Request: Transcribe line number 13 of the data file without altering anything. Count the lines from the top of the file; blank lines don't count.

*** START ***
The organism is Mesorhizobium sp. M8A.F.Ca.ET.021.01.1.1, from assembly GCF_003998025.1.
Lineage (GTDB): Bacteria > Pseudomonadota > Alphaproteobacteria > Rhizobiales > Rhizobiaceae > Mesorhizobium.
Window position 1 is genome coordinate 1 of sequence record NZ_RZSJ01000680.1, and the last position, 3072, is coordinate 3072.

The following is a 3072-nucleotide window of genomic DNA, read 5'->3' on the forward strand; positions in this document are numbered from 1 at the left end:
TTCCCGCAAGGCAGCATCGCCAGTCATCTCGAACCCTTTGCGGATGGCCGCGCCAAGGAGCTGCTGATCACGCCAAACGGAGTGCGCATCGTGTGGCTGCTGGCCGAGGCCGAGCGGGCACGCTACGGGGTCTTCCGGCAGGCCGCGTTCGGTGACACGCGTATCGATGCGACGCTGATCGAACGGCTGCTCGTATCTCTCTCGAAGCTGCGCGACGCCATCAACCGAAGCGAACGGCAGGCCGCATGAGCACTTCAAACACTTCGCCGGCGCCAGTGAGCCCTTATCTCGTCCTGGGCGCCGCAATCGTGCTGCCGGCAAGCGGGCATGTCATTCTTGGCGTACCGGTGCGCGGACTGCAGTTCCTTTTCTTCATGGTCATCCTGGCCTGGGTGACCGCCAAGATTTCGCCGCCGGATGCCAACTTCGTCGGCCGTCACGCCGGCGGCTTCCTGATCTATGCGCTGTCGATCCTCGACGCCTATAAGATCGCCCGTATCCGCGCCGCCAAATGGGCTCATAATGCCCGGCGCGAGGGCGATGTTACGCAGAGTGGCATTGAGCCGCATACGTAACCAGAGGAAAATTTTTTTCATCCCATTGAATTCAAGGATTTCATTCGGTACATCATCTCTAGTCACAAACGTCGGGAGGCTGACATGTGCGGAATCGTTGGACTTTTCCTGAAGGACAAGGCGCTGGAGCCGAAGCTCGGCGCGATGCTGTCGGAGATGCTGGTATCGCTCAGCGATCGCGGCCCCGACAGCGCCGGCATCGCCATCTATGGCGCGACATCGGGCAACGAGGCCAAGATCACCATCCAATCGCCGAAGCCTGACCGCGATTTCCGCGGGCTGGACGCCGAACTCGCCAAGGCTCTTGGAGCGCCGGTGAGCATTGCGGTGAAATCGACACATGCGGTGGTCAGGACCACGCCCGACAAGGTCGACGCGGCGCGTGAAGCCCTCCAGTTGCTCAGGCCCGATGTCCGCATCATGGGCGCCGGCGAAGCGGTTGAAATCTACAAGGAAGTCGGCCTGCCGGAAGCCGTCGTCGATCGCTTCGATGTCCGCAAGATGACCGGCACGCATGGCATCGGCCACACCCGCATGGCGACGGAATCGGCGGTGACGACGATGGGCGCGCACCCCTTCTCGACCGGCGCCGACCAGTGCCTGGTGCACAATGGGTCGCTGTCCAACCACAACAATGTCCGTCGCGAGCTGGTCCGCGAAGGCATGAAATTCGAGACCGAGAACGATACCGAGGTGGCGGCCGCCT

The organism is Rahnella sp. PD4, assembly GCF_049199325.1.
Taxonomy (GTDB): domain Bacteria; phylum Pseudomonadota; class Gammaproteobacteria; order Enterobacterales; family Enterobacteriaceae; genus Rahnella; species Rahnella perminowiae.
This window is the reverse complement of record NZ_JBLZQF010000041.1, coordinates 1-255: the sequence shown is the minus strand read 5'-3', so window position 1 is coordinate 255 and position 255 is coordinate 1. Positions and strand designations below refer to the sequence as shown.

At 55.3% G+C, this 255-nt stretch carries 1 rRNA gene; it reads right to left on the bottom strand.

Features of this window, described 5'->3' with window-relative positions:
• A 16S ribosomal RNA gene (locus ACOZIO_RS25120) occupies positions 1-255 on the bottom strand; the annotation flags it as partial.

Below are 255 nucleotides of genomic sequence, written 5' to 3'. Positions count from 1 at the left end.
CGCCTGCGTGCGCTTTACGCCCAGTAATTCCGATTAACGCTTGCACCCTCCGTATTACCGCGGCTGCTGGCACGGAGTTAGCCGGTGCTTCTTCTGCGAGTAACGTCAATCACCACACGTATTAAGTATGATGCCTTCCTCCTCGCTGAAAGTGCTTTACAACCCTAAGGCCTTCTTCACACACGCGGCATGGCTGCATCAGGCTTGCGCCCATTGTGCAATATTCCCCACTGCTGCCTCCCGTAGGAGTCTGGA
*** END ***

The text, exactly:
CGCCTGCGTGCGCTTTACGCCCAGTAATTCCGATTAACGCTTGCACCCTCCGTATTACCGCGGCTGCTGGCACGGAGTTAGCCGGTGCTTCTTCTGCGAGTAACGTCAATCACCACACGTATTAAGTATGATGCCTTCCTCCTCGCTGAAAGTGCTTTACAACCCTAAGGCCTTCTTCACACACGCGGCATGGCTGCATCAGGCTTGCGCCCATTGTGCAATATTCCCCACTGCTGCCTCCCGTAGGAGTCTGGA